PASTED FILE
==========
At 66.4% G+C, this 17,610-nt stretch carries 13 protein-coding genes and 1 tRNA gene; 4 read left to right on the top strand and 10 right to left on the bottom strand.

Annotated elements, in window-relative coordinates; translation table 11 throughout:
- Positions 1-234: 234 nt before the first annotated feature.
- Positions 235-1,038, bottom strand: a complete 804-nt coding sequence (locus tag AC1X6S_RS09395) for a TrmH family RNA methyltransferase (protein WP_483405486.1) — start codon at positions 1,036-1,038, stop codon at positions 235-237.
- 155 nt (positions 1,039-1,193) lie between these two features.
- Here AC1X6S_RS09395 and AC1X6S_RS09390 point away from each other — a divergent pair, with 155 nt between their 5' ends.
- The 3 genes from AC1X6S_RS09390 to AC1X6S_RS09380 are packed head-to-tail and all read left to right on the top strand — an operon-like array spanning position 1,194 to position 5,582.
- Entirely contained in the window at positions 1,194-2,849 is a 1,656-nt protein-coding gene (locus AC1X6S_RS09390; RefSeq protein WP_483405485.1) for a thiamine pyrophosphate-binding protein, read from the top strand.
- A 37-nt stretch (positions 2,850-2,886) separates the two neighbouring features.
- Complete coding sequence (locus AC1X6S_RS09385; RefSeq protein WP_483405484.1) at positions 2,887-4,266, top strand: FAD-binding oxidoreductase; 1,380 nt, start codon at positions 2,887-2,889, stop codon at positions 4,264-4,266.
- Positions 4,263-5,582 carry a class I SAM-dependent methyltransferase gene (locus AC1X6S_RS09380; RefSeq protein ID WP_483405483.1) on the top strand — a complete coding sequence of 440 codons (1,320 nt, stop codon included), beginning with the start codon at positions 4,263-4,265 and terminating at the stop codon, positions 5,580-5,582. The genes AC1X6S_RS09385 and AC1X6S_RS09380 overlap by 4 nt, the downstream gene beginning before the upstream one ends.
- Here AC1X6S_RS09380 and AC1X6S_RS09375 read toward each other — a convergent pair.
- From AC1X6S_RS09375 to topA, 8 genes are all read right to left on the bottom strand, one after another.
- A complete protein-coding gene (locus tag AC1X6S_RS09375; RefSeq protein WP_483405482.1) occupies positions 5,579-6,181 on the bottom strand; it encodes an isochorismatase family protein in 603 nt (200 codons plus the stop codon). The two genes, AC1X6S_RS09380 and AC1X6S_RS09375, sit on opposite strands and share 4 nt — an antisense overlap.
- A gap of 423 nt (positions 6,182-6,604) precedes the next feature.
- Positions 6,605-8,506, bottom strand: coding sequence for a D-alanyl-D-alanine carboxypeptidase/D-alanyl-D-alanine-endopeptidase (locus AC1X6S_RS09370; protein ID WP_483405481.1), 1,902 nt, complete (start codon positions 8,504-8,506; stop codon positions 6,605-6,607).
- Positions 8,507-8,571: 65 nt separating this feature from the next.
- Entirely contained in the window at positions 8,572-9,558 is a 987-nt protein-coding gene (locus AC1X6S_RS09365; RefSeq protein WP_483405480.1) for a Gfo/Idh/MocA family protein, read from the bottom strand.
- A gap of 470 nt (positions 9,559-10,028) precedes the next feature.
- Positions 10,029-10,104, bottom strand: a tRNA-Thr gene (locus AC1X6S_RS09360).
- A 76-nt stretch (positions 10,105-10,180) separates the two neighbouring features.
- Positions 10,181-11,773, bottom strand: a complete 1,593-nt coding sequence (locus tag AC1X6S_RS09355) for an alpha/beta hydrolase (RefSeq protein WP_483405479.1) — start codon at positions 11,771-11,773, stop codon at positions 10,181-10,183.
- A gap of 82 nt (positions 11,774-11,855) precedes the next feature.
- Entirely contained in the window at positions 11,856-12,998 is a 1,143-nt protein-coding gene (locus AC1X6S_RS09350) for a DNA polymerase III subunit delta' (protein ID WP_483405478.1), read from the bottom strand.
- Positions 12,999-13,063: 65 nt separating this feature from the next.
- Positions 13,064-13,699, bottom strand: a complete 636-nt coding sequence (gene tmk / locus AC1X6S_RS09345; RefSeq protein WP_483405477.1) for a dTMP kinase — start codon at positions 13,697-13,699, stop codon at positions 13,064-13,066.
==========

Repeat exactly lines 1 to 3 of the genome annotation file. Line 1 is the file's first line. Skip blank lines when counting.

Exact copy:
At 66.4% G+C, this 17,610-nt stretch carries 13 protein-coding genes and 1 tRNA gene; 4 read left to right on the top strand and 10 right to left on the bottom strand.

Annotated elements, in window-relative coordinates; translation table 11 throughout:
- Positions 1-234: 234 nt before the first annotated feature.